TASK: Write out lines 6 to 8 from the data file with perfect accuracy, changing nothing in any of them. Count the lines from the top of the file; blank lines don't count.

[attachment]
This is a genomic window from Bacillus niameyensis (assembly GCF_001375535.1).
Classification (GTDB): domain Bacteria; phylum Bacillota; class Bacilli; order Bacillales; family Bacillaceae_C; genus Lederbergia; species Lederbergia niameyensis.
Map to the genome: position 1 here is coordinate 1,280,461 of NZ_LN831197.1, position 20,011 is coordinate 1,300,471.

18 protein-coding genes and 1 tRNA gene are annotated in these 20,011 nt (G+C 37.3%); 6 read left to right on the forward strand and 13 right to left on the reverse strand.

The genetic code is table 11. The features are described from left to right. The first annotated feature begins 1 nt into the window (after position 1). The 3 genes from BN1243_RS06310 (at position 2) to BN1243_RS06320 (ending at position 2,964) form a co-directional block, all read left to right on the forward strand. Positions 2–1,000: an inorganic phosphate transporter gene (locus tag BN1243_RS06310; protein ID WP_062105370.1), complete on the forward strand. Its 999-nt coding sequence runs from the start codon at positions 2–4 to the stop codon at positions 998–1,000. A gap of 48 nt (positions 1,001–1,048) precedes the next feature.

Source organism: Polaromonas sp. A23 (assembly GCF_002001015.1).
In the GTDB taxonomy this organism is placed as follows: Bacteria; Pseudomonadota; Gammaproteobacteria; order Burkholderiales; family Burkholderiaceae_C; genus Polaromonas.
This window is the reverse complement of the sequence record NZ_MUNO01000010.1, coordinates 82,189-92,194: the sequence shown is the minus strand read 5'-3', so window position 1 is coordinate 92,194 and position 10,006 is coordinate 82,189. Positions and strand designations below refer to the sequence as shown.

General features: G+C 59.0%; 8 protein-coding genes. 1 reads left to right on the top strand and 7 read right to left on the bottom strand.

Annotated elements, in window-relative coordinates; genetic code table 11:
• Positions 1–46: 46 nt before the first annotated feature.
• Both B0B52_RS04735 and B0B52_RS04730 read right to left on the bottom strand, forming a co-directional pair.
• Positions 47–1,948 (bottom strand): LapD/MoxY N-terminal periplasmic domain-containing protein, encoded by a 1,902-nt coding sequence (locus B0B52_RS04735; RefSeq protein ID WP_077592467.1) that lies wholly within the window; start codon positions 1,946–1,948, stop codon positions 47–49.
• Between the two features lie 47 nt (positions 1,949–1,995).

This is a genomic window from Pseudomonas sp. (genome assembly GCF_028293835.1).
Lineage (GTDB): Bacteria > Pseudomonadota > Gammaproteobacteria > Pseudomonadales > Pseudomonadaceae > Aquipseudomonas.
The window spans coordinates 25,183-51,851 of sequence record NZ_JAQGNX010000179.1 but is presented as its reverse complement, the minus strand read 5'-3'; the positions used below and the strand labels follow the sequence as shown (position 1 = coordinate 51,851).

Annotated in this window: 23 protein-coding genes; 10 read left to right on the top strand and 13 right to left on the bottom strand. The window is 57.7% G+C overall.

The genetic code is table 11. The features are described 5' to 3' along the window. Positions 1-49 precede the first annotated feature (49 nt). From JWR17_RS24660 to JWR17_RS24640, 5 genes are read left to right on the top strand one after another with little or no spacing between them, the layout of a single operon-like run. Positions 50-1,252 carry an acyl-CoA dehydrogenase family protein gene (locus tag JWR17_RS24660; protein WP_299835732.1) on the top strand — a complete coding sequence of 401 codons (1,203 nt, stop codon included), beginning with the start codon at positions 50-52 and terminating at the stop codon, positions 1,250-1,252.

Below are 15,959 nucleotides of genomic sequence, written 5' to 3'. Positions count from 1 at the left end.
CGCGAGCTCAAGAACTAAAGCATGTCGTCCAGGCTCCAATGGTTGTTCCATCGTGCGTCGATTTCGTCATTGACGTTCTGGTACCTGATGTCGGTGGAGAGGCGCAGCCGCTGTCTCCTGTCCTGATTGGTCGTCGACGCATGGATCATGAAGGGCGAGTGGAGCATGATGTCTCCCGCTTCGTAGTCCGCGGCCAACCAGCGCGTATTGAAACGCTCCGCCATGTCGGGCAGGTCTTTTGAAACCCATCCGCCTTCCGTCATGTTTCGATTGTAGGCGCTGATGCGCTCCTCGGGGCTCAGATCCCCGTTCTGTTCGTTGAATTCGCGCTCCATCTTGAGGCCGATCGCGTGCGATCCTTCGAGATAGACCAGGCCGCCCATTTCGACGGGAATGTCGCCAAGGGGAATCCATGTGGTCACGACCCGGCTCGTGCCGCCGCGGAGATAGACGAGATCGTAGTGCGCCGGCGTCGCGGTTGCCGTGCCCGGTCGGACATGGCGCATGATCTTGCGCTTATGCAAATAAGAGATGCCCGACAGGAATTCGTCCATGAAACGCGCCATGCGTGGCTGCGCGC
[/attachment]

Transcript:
Source organism: Polaromonas sp. A23 (assembly GCF_002001015.1).
In the GTDB taxonomy this organism is placed as follows: Bacteria; Pseudomonadota; Gammaproteobacteria; order Burkholderiales; family Burkholderiaceae_C; genus Polaromonas.
This window is the reverse complement of the sequence record NZ_MUNO01000010.1, coordinates 82,189-92,194: the sequence shown is the minus strand read 5'-3', so window position 1 is coordinate 92,194 and position 10,006 is coordinate 82,189. Positions and strand designations below refer to the sequence as shown.